The Ireland men’s deaf soccer team qualified for next summer’s Deaflympics in Bulgaria with a shock penalty shoot-out victory over a hotly-fancied Germany team in Hannover on Tuesday.

The result was sealed in a dramatic penalty shoot-out win when the game finished 1-1 after extra-time.

This was a true against-the-odds victory for the Irish team, who overcame a slow start when they went behind, and were reduced to ten men, but the players showed tremendous belief and character to secure a famous success.

Ireland opened nervously as Germany controlled the initial stages, knocking the ball around with confidence, and playing a series of long passes which caused difficulty within the Irish rearguard.

Germany had threatened to score on several occasions before they took the lead in the 40th minute.

Although the Irish also had chances of their own in the first period, with Jonathan Cosgrave twice forcing great saves from the German keeper and Richard Dougherty finding the side netting from Andrew Wynne’s teasing cross.

Ireland were relieved, however, to only go in 1-0 in arrears at the break.

Some stern words at half-time allied to tactical switches and it was a rejuvenated Ireland that started the second half.

Suddenly Germany were on the back foot as Ireland dominated possession and poured forward in numbers.

The German goal led a charmed life as Cosgrave hit the post from close range and had a goal disallowed while Bobby McAra, Eamon Byrne and Dougherty had penalty appeals turned away.

The Irish were playing with true flair and passion now and the equaliser was only a matter of time in arriving.

Mark Sinclair did brilliantly on the left flank evading two German defenders and crossing for Andrew Wynne to hammer the ball home at full stretch from eight yards out on the hour mark for 1-1.

Ireland continued to dominate before yet another controversial refereeing decision saw them reduced to ten men in the 70th minute.

A German forward collided with Roy McKee in an innocent looking exchange, but a second yellow card was produced to add difficulty to the Irish task, and with superiority of numbers Germany came back into the game.

Ireland defended well to see out the 90 minutes and the additional 30 minutes of extra-time, with every player battling as though their lives depended on it.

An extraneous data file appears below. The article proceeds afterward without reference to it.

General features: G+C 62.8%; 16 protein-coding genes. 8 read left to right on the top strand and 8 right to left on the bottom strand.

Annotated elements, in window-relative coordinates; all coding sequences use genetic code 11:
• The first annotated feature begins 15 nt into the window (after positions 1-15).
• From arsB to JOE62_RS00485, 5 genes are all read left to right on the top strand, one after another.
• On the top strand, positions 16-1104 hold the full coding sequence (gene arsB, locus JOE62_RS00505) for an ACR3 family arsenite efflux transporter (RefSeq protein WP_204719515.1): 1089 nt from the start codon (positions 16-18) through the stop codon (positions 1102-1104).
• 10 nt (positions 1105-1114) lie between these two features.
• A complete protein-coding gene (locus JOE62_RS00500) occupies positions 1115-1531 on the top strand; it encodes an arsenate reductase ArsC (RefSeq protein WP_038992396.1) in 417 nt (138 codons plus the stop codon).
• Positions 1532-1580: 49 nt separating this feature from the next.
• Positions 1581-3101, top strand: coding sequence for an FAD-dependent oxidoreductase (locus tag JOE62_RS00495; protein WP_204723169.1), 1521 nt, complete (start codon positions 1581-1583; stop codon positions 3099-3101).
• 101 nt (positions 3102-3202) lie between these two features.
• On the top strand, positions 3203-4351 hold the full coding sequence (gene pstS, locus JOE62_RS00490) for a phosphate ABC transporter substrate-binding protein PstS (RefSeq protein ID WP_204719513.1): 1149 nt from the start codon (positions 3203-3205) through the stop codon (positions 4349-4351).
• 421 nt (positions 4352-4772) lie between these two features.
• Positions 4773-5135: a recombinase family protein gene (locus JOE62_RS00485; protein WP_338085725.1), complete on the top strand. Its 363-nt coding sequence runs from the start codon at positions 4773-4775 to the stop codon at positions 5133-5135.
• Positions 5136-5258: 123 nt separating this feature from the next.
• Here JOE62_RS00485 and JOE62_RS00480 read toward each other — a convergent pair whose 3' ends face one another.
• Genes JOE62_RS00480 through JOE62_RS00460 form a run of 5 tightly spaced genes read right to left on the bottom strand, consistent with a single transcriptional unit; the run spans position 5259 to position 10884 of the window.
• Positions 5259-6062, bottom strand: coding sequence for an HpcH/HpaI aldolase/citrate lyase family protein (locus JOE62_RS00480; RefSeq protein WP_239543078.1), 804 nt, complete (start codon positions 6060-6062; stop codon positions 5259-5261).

Ireland approached the penalty shoot-out with confidence.

Wynne rattled home the first penalty which was followed by textbook kicks from Darren Dunne, McAra and Mark Sinclair.

Keeper Roy Keating produced an excellent save from the second German penalty, so it was left to Noel O’ Donnell to claim the glory, hammering home Ireland’s fifth successful spot kick into the bottom corner of the net to spark the wildest of celebrations among the Irish players and fans.

This was a true team effort and Ireland had heroes all over the park.

Keating produced a number of vital saves including his shoot-out heroics, while the often over-worked back four of McAra, O’Donnell, McKee and Stuart Foy were simply outstanding.

Barry Campbell battled well in the first half before being sacrificed for a more attacking formation with Byrne making a telling impact and being unlucky not to score.

Dougherty went from strength to strength as the game progressed, with Wynne narrowly edging Dunne to the man-of-the-match award, after both returned fantastic performances.

Cosgrave was brilliant at all times, working his socks off for the good of the team while substitutes Sinclair and Eoin Burns both played vital roles in the team’s success, covering a huge amount of ground.

Assistant manager Geoffrey Foy admitted he was shattered after the game.

“There was everything out there today,” he remarked. “It was an emotional roller coaster, but the lads kept battling, they turned things around and they never gave up.

“I am immensely proud of each and every one of them and we are all proud Irishmen tonight.”